Of the many methods that have been proposed for long-term management, some of which are no longer legal, only two may be seriously considered for the foreseeable future. The majority view of the scientific and technological community is to emplace suitably packaged waste in deep geological formations. The minority view, held particularly by certain environmental pressure groups, is to store it indefinitely at or near the surface in the hope that research will eventually find something better than deep emplacement.

High level waste, suitably packaged, will in any case be surface stored for fifty years or so, until its heat production no longer hinders underground emplacement. If, for any reason, waste has to be surface stored for much longer than that, the probability is that it will have to be repackaged and stored again in new facilities, an expensive and potentially dangerous operation. Moreover, it becomes increasingly dubious to predict that waste can be surface stored with safety, say a century or more ahead, such is the volatility of human civilisation and its lack of regard for sustained maintenance. Those who advocate it also call for the closure of the nuclear power industry. That would in any case severely diminish our capability for dealing with surface-stored wastes, as with all nuclear matters.

On the other hand, there is nowadays wide acknowledgement that deep geological emplacement should not yet take the form of irretrievable disposal. A period, perhaps a long period, of monitored underground storage is desirable before the store is back-sealed. Even the back-sealing should be in such a form that waste could at a later stage be removed if that became necessary, although this might not be without difficulty, and would require the depository to be appropriately designed. Back sealing should take place only when a long-term programme of monitoring has shown that it is safe to do so, and that might take a hundred years or more.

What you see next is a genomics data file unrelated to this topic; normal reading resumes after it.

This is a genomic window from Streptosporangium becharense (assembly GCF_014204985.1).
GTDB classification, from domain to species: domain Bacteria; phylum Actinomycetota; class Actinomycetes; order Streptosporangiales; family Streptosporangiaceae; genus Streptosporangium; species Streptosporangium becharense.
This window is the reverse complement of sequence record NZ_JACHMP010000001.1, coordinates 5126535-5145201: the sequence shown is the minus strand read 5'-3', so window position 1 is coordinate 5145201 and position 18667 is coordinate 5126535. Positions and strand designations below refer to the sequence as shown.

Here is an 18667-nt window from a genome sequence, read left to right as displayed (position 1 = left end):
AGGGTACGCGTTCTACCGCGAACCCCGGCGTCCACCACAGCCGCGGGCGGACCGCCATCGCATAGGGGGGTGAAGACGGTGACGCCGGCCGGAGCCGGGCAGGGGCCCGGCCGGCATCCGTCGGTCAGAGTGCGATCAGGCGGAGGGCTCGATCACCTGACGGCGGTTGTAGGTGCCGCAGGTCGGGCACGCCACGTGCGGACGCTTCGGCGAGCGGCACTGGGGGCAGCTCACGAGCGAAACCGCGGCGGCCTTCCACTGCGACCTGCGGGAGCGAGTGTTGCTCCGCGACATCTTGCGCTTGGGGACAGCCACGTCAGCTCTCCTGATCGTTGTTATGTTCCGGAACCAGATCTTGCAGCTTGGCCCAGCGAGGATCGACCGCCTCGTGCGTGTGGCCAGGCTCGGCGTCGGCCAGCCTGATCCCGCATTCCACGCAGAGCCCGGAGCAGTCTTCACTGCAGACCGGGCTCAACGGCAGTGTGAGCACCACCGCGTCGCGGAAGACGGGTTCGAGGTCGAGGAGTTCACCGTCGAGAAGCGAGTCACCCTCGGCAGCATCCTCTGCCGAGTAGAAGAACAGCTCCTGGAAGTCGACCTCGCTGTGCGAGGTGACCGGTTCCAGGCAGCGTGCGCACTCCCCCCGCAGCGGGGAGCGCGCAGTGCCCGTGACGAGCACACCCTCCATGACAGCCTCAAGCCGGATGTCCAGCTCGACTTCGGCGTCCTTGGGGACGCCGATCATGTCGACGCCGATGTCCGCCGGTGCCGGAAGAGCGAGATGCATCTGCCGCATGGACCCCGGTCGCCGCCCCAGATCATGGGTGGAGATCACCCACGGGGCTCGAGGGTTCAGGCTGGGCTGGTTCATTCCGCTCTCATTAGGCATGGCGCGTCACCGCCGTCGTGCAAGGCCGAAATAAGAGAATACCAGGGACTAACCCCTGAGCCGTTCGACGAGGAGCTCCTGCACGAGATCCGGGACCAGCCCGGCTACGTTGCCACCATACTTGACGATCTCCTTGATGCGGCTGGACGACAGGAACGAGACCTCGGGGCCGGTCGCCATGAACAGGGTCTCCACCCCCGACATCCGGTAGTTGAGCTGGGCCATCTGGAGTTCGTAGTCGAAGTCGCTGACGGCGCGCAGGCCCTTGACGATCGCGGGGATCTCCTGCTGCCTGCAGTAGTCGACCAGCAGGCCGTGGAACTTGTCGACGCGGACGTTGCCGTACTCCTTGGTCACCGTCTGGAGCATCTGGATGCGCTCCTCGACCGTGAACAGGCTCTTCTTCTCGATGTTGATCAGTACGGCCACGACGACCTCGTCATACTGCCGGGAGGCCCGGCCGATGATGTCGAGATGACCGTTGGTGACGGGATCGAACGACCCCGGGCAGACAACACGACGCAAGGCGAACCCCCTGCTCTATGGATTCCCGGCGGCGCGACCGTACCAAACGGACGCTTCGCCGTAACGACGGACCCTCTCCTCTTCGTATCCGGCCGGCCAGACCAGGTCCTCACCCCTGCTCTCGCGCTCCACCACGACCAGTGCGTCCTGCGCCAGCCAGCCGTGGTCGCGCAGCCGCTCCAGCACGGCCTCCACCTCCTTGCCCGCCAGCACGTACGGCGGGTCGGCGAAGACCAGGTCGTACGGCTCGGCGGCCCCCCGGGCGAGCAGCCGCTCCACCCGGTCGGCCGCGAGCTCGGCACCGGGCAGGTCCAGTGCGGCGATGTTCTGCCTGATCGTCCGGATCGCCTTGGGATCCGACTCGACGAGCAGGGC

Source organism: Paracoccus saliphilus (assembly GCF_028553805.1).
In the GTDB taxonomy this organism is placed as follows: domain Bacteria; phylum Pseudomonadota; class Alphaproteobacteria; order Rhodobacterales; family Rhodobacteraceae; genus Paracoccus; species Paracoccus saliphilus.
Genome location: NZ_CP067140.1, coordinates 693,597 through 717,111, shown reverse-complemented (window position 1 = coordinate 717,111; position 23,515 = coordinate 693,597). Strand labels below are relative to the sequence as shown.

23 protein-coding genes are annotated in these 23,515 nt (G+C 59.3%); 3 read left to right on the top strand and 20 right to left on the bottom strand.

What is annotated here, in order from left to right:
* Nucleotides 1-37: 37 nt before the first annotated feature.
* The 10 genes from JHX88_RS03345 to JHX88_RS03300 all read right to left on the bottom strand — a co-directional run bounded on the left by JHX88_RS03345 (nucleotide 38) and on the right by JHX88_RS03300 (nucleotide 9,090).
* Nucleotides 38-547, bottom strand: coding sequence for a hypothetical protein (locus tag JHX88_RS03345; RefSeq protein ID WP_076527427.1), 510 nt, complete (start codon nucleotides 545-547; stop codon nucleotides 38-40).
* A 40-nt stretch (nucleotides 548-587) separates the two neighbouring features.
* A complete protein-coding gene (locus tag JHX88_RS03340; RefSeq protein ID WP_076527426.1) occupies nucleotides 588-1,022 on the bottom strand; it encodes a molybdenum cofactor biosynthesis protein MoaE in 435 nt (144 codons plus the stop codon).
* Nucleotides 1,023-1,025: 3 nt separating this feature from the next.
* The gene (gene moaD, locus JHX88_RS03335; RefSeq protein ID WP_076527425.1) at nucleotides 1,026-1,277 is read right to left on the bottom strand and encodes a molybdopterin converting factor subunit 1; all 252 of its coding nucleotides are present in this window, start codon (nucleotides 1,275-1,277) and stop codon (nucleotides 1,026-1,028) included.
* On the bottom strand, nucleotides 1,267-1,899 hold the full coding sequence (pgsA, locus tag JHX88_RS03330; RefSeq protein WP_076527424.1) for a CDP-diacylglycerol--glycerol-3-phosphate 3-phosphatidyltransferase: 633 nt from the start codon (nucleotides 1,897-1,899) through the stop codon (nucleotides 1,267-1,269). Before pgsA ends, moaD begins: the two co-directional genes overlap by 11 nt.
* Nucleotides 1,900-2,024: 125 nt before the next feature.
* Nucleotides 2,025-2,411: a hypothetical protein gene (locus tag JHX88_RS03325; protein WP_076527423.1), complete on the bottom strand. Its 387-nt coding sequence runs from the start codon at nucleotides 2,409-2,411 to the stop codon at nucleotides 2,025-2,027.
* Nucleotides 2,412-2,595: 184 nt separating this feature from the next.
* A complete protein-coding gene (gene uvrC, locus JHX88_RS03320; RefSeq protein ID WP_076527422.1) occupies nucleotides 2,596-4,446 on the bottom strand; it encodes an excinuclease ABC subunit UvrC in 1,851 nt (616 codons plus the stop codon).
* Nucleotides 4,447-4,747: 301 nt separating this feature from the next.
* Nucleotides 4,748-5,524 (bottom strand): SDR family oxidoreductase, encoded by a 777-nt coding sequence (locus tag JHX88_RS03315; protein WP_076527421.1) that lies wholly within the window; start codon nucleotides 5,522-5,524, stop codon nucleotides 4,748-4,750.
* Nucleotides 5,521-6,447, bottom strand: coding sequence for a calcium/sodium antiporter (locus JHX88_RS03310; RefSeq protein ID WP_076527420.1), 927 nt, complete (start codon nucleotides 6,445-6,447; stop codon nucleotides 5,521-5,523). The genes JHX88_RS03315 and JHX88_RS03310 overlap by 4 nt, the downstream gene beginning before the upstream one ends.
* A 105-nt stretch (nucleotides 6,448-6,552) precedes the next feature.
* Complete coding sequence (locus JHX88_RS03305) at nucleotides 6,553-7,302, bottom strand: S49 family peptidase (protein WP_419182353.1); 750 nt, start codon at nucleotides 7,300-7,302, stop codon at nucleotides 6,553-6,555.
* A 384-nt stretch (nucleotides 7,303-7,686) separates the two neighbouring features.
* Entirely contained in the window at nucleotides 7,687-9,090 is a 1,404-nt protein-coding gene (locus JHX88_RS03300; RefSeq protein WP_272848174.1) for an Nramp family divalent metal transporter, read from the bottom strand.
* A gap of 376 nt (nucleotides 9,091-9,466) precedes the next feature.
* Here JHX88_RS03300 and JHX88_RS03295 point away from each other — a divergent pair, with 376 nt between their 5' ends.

Incidentally, not much research has yet been carried out on long- term monitoring: what should be monitored and how. A programme is urgently needed.

What I have just described we have called “phased geological disposal” – a period of surface storage, followed by retrievable and monitored geological emplacement, and finally back-sealing when it is judged safe to do so. It is the process we strongly favour, because it would allow decisions to be taken in a considered and progressive way as technical confidence and experience develop, and would avoid premature actions that might be difficult to reverse. But we believe that sufficient technical assurance can now be given to allow the process of preliminary site selection to begin.


However, a high-level committee that has studied the problem intensively with the aid of the most expert advice available at home and abroad is one thing; public opinion is another. A dominant characteristic of much nuclear waste is the period of hundreds of thousands of years over which it must be effectively isolated from people and the environment. This poses problems, not only of technical assurance, but of public acceptance of that assurance in a field that is unique in its demands.